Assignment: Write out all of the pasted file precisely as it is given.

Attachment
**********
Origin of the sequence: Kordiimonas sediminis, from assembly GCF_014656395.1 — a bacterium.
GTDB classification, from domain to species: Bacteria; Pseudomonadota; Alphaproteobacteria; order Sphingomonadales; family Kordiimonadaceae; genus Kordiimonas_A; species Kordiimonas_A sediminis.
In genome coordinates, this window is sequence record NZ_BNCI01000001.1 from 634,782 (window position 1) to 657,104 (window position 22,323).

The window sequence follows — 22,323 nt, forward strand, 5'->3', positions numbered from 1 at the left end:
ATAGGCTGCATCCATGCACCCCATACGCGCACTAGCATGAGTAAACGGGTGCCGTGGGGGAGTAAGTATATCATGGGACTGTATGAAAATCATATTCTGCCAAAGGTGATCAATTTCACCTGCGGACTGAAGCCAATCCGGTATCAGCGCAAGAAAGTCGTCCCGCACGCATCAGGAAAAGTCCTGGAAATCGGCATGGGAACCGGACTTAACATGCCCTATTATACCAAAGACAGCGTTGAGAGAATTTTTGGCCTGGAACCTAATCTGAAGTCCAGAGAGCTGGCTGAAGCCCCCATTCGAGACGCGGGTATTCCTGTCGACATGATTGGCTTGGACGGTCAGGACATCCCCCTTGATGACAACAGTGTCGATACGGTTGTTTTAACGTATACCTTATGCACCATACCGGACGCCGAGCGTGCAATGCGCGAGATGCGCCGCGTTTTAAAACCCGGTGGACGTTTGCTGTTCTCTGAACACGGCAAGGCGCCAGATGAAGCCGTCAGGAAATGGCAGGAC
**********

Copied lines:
Origin of the sequence: Kordiimonas sediminis, from assembly GCF_014656395.1 — a bacterium.
GTDB classification, from domain to species: Bacteria; Pseudomonadota; Alphaproteobacteria; order Sphingomonadales; family Kordiimonadaceae; genus Kordiimonas_A; species Kordiimonas_A sediminis.
In genome coordinates, this window is sequence record NZ_BNCI01000001.1 from 634,782 (window position 1) to 657,104 (window position 22,323).

The window sequence follows — 22,323 nt, forward strand, 5'->3', positions numbered from 1 at the left end:
ATAGGCTGCATCCATGCACCCCATACGCGCACTAGCATGAGTAAACGGGTGCCGTGGGGGAGTAAGTATATCATGGGACTGTATGAAAATCATATTCTGCCAAAGGTGATCAATTTCACCTGCGGACTGAAGCCAATCCGGTATCAGCGCAAGAAAGTCGTCCCGCACGCATCAGGAAAAGTCCTGGAAATCGGCATGGGAACCGGACTTAACATGCCCTATTATACCAAAGACAGCGTTGAGAGAATTTTTGGCCTGGAACCTAATCTGAAGTCCAGAGAGCTGGCTGAAGCCCCCATTCGAGACGCGGGTATTCCTGTCGACATGATTGGCTTGGACGGTCAGGACATCCCCCTTGATGACAACAGTGTCGATACGGTTGTTTTAACGTATACCTTATGCACCATACCGGACGCCGAGCGTGCAATGCGCGAGATGCGCCGCGTTTTAAAACCCGGTGGACGTTTGCTGTTCTCTGAACACGGCAAGGCGCCAGATGAAGCCGTCAGGAAATGGCAGGAC